Though I speak with the tongues of men and of angels, but have not love, I have become as sounding brass or a clanging cymbal. And though I have the gift of prophecy, and understand all mysteries and all knowledge, and though I have all faith, so that I could remove mountains, but have not love, I am nothing. And though I bestow all my goods to feed the poor, and though I give my body to be burned, and have not love, it profits me nothing. Love suffers long and is kind; love does not envy; love does not parade itself, is not puffed up; does not behave rudely, does not seek its own, is not provoked; thinks no evil; does not rejoice in iniquity, but rejoices in the truth; bears all things, believes all things, hopes all things, endures all things. Love never fails. But whether there are prophecies, they will fail; whether there are tongues, they will cease; whether there is knowledge, it will vanish away. For we know in part and we prophesy in part. But when that which is perfect has come, then that which is in part will be done away. When I was a child, I spoke as a child, I understood as a child, I thought as a child; but when I became a man, I put away childish things. For now we see in a mirror, dimly, but then face to face. Now I know in part, but then I shall know just as I also am known. And now abide faith, hope, love, these three; but the greatest of these is love.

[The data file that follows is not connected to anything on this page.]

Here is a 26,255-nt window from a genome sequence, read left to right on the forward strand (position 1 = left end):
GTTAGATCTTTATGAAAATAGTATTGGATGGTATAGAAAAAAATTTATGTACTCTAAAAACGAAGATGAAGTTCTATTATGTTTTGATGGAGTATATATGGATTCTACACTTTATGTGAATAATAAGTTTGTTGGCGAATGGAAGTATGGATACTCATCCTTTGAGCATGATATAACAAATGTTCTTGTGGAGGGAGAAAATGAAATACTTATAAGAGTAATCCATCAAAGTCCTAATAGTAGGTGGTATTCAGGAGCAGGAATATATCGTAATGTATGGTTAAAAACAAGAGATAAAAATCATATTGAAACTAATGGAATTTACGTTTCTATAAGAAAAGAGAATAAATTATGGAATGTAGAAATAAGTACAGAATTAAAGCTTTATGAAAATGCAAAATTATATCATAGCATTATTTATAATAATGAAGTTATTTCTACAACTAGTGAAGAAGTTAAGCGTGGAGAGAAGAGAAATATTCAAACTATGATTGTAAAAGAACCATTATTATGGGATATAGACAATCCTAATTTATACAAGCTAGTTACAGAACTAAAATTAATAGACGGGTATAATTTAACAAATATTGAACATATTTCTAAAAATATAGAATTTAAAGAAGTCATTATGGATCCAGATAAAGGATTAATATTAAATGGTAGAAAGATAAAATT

In Christ Jesus, who has loved us and now calls upon us to love, dear fellow redeemed:
We are confessional Lutherans, who belong to a confessional Lutheran church and a confessional Lutheran church body. We place a good deal of emphasis upon true doctrine and faithfulness to the Bible. That is only proper, seeing that the Bible is the inspired and inerrant word of God. We are convinced that the apostle Paul’s claim is true: “Faith comes by hearing, and hearing by the word of God” (Romans 10:17). Therefore we are not ashamed to take our stand on Scripture, even when others might mock us or fail to stand with us, for we believe it to be “the power of God to salvation for everyone who believes” (Romans 1:16).